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Supreme Court rules teachers at religious school aren't covered by employment discrimination laws

July 8, 2020
The court says religious schools have a "ministerial exception" that allows them to supersede employment discrimination laws.

The U.S. Supreme Court has ruled in favor of two religious schools that argued they should not have to face employment discrimination lawsuits brought by former teachers

CNBC reports that the case concerned the “ministerial exception” to employment discrimination laws that protects religious employers from certain lawsuits brought by employees. It was brought by two Catholic schools in California that were sued by teachers whose employment was terminated.

“The religious education and formation of students is the very reason for the existence of most private religious schools, and therefore the selection and supervision of the teachers upon whom the schools rely to do this work lie at the core of their mission,” Justice Samuel Alito wrote in an opinion for the 7-2 majority.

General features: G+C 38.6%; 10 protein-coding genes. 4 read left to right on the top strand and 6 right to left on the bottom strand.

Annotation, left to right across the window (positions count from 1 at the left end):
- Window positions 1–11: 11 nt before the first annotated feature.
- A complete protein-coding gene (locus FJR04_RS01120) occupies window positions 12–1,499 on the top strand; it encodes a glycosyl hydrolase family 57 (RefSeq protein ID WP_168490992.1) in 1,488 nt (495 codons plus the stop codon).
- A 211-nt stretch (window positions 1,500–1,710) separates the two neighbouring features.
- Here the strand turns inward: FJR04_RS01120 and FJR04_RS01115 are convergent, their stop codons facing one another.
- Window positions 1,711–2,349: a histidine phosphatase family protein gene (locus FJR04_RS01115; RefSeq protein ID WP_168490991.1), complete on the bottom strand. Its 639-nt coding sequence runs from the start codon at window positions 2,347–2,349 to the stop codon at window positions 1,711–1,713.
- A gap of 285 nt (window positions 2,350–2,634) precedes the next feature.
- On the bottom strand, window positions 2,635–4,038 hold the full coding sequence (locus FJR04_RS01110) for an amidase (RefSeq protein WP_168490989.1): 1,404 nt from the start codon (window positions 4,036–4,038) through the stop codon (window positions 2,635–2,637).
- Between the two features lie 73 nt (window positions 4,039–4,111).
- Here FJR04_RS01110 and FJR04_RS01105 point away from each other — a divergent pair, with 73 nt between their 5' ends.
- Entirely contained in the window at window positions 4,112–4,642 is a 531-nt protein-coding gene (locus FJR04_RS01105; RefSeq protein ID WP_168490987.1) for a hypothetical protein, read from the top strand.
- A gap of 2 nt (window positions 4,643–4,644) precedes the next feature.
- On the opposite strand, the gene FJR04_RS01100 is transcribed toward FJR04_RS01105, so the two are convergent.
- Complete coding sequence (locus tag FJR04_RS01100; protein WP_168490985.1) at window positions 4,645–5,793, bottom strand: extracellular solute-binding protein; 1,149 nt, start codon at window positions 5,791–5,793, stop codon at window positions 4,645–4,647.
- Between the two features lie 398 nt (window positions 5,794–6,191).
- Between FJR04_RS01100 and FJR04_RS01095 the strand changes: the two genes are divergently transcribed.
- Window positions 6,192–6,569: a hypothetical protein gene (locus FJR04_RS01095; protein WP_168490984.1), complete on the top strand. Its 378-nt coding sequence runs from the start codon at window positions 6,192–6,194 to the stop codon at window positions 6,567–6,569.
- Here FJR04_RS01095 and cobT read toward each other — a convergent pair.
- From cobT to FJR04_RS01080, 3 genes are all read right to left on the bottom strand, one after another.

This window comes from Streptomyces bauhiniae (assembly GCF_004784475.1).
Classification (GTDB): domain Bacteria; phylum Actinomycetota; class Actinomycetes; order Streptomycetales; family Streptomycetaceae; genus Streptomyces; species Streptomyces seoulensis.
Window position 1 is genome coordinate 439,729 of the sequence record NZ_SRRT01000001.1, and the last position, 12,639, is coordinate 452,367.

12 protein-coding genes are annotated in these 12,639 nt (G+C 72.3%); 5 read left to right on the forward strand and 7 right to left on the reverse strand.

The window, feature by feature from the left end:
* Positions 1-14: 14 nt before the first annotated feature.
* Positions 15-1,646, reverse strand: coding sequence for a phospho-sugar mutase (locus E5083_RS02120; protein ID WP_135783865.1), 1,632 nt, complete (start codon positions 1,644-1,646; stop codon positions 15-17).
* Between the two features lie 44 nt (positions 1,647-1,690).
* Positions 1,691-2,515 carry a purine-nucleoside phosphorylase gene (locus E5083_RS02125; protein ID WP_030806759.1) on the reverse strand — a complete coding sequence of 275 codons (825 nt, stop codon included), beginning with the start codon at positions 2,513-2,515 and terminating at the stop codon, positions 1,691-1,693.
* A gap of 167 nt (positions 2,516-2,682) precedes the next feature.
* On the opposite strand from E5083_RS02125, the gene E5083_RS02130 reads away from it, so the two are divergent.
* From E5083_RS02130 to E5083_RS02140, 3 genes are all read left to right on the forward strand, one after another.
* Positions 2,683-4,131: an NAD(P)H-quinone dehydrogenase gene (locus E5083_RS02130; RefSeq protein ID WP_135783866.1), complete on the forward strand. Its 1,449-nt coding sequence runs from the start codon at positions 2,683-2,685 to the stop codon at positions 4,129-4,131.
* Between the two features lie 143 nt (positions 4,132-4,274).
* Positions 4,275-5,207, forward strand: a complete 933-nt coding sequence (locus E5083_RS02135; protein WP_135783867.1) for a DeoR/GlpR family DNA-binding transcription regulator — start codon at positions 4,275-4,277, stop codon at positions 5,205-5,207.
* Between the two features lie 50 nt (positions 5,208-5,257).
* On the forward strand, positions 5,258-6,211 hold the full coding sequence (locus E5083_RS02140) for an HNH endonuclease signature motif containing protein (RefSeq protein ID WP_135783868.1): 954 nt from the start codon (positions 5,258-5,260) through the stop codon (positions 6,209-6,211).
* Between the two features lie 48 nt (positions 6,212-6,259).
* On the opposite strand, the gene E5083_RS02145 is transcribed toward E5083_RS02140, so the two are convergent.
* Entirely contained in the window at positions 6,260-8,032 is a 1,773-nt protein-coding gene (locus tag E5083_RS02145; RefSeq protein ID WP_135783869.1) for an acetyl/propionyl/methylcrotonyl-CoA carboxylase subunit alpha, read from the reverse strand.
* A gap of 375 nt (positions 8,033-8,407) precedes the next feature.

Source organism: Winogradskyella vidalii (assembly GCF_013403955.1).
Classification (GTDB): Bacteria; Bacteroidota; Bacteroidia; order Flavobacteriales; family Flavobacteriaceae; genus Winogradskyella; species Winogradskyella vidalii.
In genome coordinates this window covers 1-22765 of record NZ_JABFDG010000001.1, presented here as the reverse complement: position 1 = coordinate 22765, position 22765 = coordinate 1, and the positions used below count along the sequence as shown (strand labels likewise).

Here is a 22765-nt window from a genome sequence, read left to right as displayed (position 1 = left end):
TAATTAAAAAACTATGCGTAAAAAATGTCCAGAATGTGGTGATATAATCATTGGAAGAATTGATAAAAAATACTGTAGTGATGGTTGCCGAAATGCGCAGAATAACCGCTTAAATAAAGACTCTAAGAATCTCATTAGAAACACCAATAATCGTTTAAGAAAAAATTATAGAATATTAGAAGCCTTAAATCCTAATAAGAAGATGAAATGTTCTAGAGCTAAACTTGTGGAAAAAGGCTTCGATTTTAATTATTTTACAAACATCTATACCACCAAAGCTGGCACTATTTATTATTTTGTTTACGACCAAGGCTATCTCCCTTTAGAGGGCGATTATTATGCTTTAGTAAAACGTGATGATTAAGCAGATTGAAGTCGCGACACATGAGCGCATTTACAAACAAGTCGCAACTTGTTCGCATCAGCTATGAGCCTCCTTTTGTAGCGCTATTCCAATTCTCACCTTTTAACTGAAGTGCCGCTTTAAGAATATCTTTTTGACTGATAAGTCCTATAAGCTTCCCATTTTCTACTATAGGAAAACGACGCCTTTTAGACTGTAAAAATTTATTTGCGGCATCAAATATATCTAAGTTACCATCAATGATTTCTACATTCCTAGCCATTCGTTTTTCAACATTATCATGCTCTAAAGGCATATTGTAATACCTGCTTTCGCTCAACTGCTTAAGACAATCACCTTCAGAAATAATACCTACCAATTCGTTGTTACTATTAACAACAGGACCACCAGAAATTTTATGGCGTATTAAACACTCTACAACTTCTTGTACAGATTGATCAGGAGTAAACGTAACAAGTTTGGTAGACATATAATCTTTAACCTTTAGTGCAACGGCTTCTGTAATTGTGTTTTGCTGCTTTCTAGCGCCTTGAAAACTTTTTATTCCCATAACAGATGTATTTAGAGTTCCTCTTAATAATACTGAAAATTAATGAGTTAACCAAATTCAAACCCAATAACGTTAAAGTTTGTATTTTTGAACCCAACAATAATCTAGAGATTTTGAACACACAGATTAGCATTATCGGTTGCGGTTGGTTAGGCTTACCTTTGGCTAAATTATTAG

“Judicial review of the way in which religious schools discharge those responsibilities would undermine the independence of religious institutions in a way that the First Amendment does not tolerate,” he wrote.

The schools argued that the ministerial exception prevented them from facing those lawsuits, but the teachers countered that they should not qualify as ministers under the 2012 Supreme Court precedent that established the rule.

Panels of the 9th U.S Circuit Court of Appeals sided with the teachers, allowing them to move forward with their lawsuits.

About the Author

Mike Kennedy | Senior Editor

Mike Kennedy has been writing about education for American School & University since 1999. He also has reported on schools and other topics for The Chicago Tribune, The Kansas City Star, The Kansas City Times and City News Bureau of Chicago. He is a graduate of Michigan State University.

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